Pfifferlinge mit Semmelknödel (chanterelle mushrooms with bread dumplings) is another vegetarian dish that offers a delightful culinary experience. The chanterelle mushrooms combined with rich heavy cream, onions, and precisely balanced seasonings create a truly mouthwatering sensation. The dish also offers a fantastic solution for repurposing old bread, resulting in dumplings with a soft and fluffy interior complemented by a subtly crispy crust.


Flammkuchen Recipe | Epicurious

This German classic is rapidly garnering global acclaim. While the traditional rendition features bacon and onions, the vegetarian version is equally delicious.

A slender, crispy crust is topped with velvety crème fraîche, caramelized onions, and a medley of veggies of your choosing. Mushrooms, roasted peppers, and zucchini are popular choices but don’t hesitate to unleash your creativity and experiment with your preferred vegetables.

Potato Pancakes

Commonly referred to as Kartoffelpfannkuchen (literally: potato pancakes) or known as Reibekuchen in the Rheinland, particularly in the Cologne area, this savory vegetable delight is typically adorned with Apfelmus (apple sauce). Alternatively, it can be enjoyed with savory toppings such as Leberwurst, Lachs (smoked salmon), and Frischkäse (sour cream).

Käsespätzle with crispy fried onions

Käsespätzle mit Knusperzwiebeln Rezept | Küchengötter

Spätzle are a type of Central European soft egg noodles typically served as a side dish for a main course with meat and sauce. The German word is the Swabian and Alsacian diminutive of Spatz and literally means “little sparrow”. They are also known as Knöpfle.

These can also be the main ingredient for delicious meals such as Käsespätzle (meaningcheese spätzle”), a German form of macaroni and cheese, served with Emmenthal cheese and sweet crispy fried onions.

It’s a staple of festivals and restaurants and a great vegetarian option for those who want to go to Oktoberfest, for instance, and try veggie German food.​

Spargel/ Asparagus

Asparagus holds a favored position as a seasonal side or main dish in Germany, with an annual per-capita consumption reaching 1.5 kg (3.3 lb). The white asparagus variety holds particular favor and is more popular than green asparagus.

During the asparagus season (Spargelzeit or Spargelsaison in German), which traditionally begins in mid-April and ends on St. John’s Day (24 June), some restaurants dedicate entire menus exclusively to white asparagus.

Spargelcremesuppe, or cream of white asparagus soup, is also a favored German dish, with a delicate earthy flavor. The soup features a luscious foundation made from fresh cream and butter and the addition of pureed white asparagus makes it a real treat.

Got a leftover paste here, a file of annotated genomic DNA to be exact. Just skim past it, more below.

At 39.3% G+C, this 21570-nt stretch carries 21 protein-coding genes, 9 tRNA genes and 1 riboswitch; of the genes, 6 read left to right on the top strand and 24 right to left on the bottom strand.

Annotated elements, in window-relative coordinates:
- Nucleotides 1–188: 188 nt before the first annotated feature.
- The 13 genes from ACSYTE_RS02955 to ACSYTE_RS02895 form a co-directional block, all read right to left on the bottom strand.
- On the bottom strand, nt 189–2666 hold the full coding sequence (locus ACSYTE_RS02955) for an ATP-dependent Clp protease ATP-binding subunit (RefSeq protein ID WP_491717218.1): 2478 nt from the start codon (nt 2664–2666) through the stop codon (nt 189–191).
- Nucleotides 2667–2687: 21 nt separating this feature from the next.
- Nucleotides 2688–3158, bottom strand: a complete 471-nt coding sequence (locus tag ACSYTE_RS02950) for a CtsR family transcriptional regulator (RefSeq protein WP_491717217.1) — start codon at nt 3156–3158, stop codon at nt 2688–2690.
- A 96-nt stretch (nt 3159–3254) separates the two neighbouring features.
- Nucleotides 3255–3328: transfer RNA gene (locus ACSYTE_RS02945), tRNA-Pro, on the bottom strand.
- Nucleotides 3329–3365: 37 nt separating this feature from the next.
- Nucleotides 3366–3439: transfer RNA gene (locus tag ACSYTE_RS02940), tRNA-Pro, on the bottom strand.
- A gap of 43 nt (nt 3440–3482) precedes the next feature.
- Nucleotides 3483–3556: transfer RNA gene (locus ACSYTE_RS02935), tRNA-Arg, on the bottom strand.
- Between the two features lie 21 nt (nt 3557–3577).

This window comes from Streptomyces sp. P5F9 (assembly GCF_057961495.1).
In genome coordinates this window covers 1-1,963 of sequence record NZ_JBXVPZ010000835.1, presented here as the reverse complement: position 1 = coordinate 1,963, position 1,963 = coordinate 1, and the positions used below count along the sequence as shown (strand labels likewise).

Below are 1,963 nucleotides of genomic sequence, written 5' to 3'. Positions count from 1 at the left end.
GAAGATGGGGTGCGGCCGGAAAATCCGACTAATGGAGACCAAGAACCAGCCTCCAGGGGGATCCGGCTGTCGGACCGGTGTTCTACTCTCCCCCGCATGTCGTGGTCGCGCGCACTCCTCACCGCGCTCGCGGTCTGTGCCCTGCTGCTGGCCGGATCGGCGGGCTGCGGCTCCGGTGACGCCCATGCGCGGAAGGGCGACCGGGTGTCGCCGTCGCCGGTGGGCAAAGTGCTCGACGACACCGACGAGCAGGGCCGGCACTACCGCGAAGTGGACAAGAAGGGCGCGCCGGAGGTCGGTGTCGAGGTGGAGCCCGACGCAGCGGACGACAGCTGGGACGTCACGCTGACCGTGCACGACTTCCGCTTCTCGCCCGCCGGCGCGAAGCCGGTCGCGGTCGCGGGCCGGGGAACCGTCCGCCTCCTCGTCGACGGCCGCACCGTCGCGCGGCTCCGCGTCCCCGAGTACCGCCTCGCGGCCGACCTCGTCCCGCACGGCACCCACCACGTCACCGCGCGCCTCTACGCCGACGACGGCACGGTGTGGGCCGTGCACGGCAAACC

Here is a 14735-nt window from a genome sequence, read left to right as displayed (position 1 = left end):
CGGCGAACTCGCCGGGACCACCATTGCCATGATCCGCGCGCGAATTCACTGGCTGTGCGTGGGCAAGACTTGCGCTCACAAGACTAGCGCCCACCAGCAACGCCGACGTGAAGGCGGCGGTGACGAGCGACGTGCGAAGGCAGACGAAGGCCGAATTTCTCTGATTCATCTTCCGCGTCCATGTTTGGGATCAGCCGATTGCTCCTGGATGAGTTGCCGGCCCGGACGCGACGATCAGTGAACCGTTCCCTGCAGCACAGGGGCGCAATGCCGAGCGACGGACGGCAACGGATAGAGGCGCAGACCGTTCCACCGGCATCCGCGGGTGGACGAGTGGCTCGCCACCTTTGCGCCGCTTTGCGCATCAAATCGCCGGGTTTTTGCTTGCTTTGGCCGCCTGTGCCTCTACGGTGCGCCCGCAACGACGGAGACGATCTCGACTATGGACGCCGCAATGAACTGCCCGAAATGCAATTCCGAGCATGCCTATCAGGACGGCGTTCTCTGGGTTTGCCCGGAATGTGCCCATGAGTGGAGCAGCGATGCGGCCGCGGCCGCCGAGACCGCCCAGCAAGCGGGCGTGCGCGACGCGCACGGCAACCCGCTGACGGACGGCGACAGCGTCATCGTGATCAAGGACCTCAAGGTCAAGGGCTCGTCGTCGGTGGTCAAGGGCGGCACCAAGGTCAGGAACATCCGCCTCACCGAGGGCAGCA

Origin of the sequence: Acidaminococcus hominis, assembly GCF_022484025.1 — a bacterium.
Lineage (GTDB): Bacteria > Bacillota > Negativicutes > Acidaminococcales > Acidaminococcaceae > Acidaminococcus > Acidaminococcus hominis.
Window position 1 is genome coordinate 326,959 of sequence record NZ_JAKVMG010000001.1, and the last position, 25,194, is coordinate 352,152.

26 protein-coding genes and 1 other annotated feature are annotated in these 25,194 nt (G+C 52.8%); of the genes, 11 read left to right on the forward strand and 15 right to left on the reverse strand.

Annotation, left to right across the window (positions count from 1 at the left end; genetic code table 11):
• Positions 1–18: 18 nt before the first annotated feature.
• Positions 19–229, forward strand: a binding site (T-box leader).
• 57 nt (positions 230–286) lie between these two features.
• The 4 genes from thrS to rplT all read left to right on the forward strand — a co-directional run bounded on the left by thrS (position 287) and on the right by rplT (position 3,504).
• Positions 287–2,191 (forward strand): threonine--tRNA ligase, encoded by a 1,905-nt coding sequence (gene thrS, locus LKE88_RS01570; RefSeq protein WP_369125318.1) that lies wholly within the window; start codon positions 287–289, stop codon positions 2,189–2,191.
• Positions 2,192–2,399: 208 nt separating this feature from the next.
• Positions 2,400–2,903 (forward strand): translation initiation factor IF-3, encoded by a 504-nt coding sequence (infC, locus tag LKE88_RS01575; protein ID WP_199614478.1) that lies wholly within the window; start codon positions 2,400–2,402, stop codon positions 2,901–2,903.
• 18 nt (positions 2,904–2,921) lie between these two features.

Grüne Soße mit Eiern

Grüne Soße, also known as Frankfurt Green Sauce, is a culinary delight you shouldn’t miss, especially if you appreciate flavorful cuisine. This classic green sauce features a sour cream base blended with seven aromatic fresh herbs like dill, parsley, and chives. Typically accompanied by boiled potatoes and hard-boiled eggs, this dish offers a light yet filling option with a satisfying protein component.

Eier in Senfsoße

This one is basically hard-boiled eggs in mustard sauce. It is a filling meat-free dish commonly found in traditional German restaurants. This simple dish consists of four hard-boiled egg halves covered in a thick and tangy mustard sauce. While it may seem unusual, this straightforward dish is simple to prepare and can be a tasty option, especially when staying with friends in Germany.

Dishes with Kohlrabi

Kohlrabi (also called German turnip or turnip cabbage) is a unique vegetable native to central Europe and often used in traditional cuisine in the region. Despite its somewhat weird appearance, once cooked, kohlrabi offers a pleasantly crisp texture and a mild, slightly sweet flavor, making it a culinary gem worth exploring.

Rahmkohlrabi, a favored method of preparing kohlrabi, involves chopping it up and sautéing it with butter and cream. Then you’ll be able to serve a delightful creamy vegetable dish that showcases the unique qualities of kohlrabi.


Maronensuppe is a German soup that features chestnuts in a creamy, savory broth, ideal for chilly autumn days or as a starter for a cozy dinner gathering. It’s easy to prepare at home and a delightful means to infuse seasonal ingredients into your meals.

If you’d like to know more about food in germany, check out our archive of articles on German cuisine. We’ve covered a whole host of topics about food culture in Germany!

Tips on How to Find Vegetarian Food in Germany

Happy Cow, available as both an app and a website, serves as a comprehensive directory of restaurants with vegan and veggie options spanning 180 countries worldwide. Similar to Google and other search platforms, it provides nearby options based on specified filter criteria.

Creating an account is free and every business featured on Happy Cow ensures the availability of at least 1-3 vegan options or products, making it a great resource for those who don’t eat meat and are looking for plant-based food.

FAQs about German cuisine and vegetarian food

Here are some of the most frequently asked questions about vegetarian food and vegan options in Germany.

What percentage of Germans are vegetarian and vegan?

The exact percentage of vegetarians and vegans in Germany can vary, but recently around 10% of the German population have said they identified as vegetarian, and approximately 1-2% as vegan.

Is Germany a vegan-friendly country?

Yes, Germany is generally considered a vegan-friendly country. Many restaurants, especially in urban areas, offer diverse and delicious vegan options. Supermarkets also stock a wide range of plant-based products. The awareness and acceptance of vegetarian food and veganism make it easier for vegans to find suitable food choices in Germany.

Is Germany good for vegetarians?

Yes, Germany is generally good for vegetarians. Vegetarian options are widely available in restaurants and grocery stores. German cuisine includes many vegetarian dishes, and there’s an increasing awareness of vegetarian preferences.

Summing Up: Being Vegan and Vegetarian in Germany

So, being vegan or vegetarian in Germany is not only possible but increasingly embraced. The country’s rich history of vegetarianism, coupled with the rising availability of plant-based options, makes it a welcoming place for those seeking vegetarian and vegan versions of their favorite meals.

From dishes in traditional German restaurants to street food, Germany offers a diverse array of vegetarian-friendly and vegan choices. If you’d like to know more, please check out the blog at SmarterGerman.